War for Plains Indians was highly ritualized. Face paint was not common among the Woodlands Indians but was quite common among the Plains Indians. Paint might indicate which warrior society one belonged to, or oneís rank. It might also denote function. It might have spiritual connotation; give spiritual power. A perception of how the battle might end. Styles of painting varied by tribe; but they always painted their faces before battle.

Battles consisted of small party raids, usually 25 or less, which normally attempted ambush and surprise. They would attempt to steal horses from another tribe, and haul buggy. Battles rarely lasted more than 15 Ė 20 minutes. There normally was no siege warfare as was seen in Woodlands Indians.

Warfare could be used as a way to create psychological unity, and importantly, was a way to gain personal honor and respect.

Plains Indians engaged in a process known as Counting Coup. The idea was to humiliate oneís opponent in battle (not necessarily kill him, just humiliate him). This was considered a means of bravado to humiliate without killing.

To the Blackfoot, the greatest honor was to steal an enemyís weapon while he was trying to kill you. They often swiped weapons from U.S. Army soldiers, but didnít kill them although the soldiers would tell it otherwise.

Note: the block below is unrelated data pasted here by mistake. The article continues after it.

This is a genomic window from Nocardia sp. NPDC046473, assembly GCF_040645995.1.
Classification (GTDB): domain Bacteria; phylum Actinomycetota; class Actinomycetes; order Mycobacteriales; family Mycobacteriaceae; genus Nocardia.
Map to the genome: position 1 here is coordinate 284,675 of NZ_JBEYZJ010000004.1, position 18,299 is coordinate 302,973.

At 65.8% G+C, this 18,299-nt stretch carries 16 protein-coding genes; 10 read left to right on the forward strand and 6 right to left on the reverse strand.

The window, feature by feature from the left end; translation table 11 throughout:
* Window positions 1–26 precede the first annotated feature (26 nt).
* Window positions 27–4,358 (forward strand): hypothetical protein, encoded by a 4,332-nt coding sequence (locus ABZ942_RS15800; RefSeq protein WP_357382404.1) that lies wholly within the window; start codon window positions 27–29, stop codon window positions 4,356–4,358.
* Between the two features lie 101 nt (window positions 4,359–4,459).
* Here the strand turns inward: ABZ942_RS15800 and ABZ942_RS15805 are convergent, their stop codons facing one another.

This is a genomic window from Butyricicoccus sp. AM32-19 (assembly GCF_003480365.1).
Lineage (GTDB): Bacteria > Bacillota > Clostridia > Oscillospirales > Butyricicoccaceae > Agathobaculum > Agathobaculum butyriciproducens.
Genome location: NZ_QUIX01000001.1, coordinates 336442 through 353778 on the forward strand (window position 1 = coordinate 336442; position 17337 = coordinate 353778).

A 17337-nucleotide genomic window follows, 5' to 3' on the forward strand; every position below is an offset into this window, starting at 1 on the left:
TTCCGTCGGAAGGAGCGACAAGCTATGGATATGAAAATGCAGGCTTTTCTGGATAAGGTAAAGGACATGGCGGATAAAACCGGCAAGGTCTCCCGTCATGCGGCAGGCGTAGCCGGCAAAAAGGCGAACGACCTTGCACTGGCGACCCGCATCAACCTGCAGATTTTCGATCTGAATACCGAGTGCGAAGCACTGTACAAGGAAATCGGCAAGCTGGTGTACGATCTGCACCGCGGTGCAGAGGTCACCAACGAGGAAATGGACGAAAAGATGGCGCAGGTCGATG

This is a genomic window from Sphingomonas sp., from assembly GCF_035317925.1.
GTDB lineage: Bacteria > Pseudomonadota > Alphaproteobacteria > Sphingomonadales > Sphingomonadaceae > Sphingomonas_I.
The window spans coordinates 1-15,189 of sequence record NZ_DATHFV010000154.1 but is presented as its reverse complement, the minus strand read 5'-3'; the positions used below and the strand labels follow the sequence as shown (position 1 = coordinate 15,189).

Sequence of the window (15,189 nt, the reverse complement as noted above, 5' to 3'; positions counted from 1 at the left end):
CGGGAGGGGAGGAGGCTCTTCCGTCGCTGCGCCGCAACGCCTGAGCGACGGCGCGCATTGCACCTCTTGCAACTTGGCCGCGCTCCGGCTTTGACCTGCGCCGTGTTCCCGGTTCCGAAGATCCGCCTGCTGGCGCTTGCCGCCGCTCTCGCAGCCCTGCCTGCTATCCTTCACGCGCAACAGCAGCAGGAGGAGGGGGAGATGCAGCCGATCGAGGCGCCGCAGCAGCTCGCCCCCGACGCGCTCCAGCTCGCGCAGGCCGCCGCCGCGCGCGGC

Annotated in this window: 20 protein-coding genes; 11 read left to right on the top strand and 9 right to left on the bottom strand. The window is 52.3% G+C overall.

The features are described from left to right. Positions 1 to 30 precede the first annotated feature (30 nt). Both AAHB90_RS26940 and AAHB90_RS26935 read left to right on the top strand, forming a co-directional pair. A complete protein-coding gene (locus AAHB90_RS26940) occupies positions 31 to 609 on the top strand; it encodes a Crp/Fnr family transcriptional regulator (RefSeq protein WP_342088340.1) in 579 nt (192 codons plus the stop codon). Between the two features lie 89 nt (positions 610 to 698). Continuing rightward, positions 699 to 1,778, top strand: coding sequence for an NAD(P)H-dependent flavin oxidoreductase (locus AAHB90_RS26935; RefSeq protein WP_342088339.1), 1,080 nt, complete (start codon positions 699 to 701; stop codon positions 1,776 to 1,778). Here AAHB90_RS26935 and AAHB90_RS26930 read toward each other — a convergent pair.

To the Sioux, the greatest honor was to strike or slap the enemy while heís trying to kill you. Killing was the least important.

One received a feather each time he counted coup. (SEE HANDOUT). First Coup: One was first to humiliate enemy; second coup, second, etc. Feathers were worn differently, depending upon how one had accomplished the coup.

Feathers were an indication of how often one had counted coup, they were NOT decorations.

One could also win a feather (count coup) by sneaking into the enemyís camp and stealing his horses or wife, and get away. It was a life threatening action, so counted towards oneís bravado.

In the typical Indian war bonnet, every feather designated a coup the individual had earned for bravery. The bonnet was very heavy and cumbersome, so it was not worn into battle, although one sometimes carried a "coup stick" into battle to frighten oneís opponent. If one touched the opponent with the stick, he could count another coup. The war bonnet in battle is a Hollywood invention.

Sitting Bull had a war bonnet with a double set of feathers which reached to his heels; plus two coup sticks. This indicated incredible bravery.

One often boasted of his exploits, and elaborated. "I counted first coup," sort of the old, notch in the gun idea.